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Re: rationale for inclusion of hgroup in html5?

From: Leif Halvard Silli <xn--mlform-iua@xn--mlform-iua.no>
Date: Thu, 27 Jan 2011 14:00:25 +0100
To: Jirka Kosek <jirka@kosek.cz>
Cc: Leif Halvard Silli <xn--mlform-iua@xn--mlform-iua.no>, Steve Faulkner <faulkner.steve@gmail.com>, Anne van Kesteren <annevk@opera.com>, HTML WG <public-html@w3.org>
Message-ID: <20110127140025217729.ebc05714@xn--mlform-iua.no>
Jirka Kosek, Thu, 27 Jan 2011 11:00:16 +0100:
> Leif Halvard Silli wrote:
>> Does DocBook say that <subtitle/> does not belong in the Table of 
>> Content outline?
> This is presentational behaviour which is not defined i the DocBook
> standard. However usually subtitles are not shown in ToC.

So as header, but not included in the ToC, usually.

>>> it is usually transformed to HTML as:
>>> <div class="section">
>>>   <div class="titlepage">
>>>     <h2 class="title">Foo</h2>
>>>     <h3 class="subtitle">Bar</h3>
>>>   </div>
>>>   ... content of section ...
>>> </div>
>> If there is something wrong with that transformation, then why isn't 
>> that subtitle header transformed to, for example, <p class="subtitle"> 
>> rather than <h3 class="subtitle">? 
> I'm not sure what's your point here, but to me it seems completely
> natural to turn <subtitle> into <hx> as it is still title/heading
> although of secondary importance.

My point was that while <subtitle> usually isn't kept shown in a ToC, 
any <hn> usually *is* shown in a ToC. If that's more important than 
whether the text fragment is some kind of heading, then converting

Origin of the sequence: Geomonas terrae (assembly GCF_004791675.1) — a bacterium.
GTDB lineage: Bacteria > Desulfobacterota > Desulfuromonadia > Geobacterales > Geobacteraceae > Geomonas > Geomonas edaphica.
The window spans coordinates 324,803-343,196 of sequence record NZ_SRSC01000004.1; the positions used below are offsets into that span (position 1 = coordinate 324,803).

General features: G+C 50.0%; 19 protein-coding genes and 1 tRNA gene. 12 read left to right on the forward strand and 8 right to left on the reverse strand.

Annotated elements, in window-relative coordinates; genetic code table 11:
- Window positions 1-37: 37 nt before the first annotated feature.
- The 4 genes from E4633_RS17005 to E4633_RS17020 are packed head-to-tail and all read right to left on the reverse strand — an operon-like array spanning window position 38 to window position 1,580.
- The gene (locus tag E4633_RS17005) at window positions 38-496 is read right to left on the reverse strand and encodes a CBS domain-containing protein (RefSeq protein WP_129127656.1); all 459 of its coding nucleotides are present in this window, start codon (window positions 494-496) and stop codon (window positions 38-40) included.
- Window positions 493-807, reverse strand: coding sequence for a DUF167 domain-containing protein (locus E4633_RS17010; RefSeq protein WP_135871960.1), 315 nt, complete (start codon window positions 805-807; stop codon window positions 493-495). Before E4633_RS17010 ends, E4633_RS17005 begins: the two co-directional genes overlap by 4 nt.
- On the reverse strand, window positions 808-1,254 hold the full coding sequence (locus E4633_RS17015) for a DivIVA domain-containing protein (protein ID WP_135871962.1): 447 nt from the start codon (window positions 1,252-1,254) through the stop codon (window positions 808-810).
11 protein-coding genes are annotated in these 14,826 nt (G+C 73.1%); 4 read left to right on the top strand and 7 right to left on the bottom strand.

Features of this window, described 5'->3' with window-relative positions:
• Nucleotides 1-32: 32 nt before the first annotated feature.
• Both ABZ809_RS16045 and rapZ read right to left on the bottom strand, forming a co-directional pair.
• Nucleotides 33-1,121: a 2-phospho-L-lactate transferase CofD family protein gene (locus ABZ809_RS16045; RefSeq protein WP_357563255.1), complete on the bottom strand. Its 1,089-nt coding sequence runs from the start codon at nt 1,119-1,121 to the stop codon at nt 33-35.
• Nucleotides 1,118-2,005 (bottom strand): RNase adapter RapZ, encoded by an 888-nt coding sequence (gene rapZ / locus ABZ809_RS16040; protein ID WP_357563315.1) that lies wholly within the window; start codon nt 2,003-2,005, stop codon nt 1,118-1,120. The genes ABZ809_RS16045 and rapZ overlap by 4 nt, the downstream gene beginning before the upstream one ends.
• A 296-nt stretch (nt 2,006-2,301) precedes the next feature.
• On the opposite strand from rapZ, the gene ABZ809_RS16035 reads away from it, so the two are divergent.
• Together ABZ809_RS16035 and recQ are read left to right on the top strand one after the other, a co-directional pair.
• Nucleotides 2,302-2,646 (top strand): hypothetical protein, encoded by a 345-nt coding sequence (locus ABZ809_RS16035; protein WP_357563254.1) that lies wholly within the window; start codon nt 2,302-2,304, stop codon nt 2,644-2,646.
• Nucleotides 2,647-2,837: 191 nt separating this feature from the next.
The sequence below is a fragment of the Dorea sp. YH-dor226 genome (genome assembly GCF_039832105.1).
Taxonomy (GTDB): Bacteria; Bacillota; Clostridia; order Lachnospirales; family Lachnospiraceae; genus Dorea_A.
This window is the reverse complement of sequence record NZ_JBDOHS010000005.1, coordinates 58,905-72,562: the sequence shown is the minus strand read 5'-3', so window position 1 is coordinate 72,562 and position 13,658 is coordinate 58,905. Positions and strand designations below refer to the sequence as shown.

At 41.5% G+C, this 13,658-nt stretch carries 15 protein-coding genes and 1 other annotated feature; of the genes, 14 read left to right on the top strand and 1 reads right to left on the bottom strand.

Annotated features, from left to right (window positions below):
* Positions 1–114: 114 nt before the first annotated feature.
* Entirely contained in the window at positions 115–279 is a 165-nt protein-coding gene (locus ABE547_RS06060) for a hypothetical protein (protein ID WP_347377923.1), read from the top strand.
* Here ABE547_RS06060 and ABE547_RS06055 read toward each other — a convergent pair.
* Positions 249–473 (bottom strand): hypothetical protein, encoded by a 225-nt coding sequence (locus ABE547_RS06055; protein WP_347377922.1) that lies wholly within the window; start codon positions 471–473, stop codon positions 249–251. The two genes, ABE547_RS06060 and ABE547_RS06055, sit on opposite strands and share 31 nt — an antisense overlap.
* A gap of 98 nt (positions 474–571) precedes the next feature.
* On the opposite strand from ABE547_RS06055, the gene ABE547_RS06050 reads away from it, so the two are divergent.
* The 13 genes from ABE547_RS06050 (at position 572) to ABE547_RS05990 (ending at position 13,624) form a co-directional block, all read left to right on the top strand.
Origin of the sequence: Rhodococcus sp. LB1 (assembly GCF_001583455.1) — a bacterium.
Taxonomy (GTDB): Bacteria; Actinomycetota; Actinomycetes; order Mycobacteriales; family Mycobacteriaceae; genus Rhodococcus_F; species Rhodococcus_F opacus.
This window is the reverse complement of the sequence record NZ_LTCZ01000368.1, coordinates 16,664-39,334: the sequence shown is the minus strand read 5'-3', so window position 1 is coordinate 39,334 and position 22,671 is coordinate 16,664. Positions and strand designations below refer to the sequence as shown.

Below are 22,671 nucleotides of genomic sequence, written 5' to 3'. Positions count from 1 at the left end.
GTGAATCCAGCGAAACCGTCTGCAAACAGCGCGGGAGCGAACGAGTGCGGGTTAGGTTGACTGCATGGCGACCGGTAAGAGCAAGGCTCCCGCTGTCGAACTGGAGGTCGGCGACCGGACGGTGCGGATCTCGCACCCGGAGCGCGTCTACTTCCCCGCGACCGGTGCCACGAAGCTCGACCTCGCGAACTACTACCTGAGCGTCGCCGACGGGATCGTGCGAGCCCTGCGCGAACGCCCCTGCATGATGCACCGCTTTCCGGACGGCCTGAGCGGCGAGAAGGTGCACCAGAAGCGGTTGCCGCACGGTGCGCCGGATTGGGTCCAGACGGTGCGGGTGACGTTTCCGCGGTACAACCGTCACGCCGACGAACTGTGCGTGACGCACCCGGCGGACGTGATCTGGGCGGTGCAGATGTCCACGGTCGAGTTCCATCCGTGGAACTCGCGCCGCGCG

<subtitle> to <hn> is unwise. 

<hgroup> currently turns all its children into a single heading - 
according to Ian. Such a thing could be described as information loss. 
To say that the <hgroup> contains two _headings_ but only one of them 
shows in the ToC is a different from HTML5's current solution which is 
that two or more children of a <hgroup> is treated as a multi-paragraph 
single heading with special rules for which part goes into the ToC.

If we want to resemble DocBook, then the most important point seems to 
me to be that the subtitle element has some kind of "headingness".

>> I ask because Anne mentioned W3C TR's, like XML 1.0, which currently it 
>> creates this outline:
> Well the situation of this document is at least funny as it is being
> served as text/html, but containts code like
> <h1><a/>xxx</h1>
> <h2>yyy</h2>
> which is interpreted as
> <h1><a>xxx</a><h2>yyy</h2></h1>
> Wonderful isn't it? ;-)

Ha ha. Now I understand why there are so many strange :hover/:focus 
effects on that page!

> Time to put polyglot serializer into pipeline probably.


>> Extensible Markup Language (XML) 1.0
>>   W3C Recommendation ...
>>   Abstract
>>   Status
>>   TOC
>>     1. Appendices
>>       1.1 Intro
>>       1.2 Terminology
>>     2. Documents
>> I cannot say that it would have been a clear benefit if the "W3C 
>> Recommendation ..." was concatenated with the top level heading/hidden 
>> from outline.
> Personally I think that it doesn't make sense to have "W3C
> Recommendation", 

May be that depends on how "informative" one wants the outline to be. 
Just now I discovered that search results pages on www.google.com 
creates this outline:

  Search results <!--this one is visually hidden< -->
   1st result 1
   2nd result 2
   3rd result 3

Joining the two first into a single one, would have taken away 
information, IMO.

> but as the document doesn't use structural elements
> like article/section I think it is correct to show "W3C Recommendation"
> as child of "Extensible Markup Language (XML) 1.0".
leif halvard silli
Received on Thursday, 27 January 2011 13:01:00 UTC

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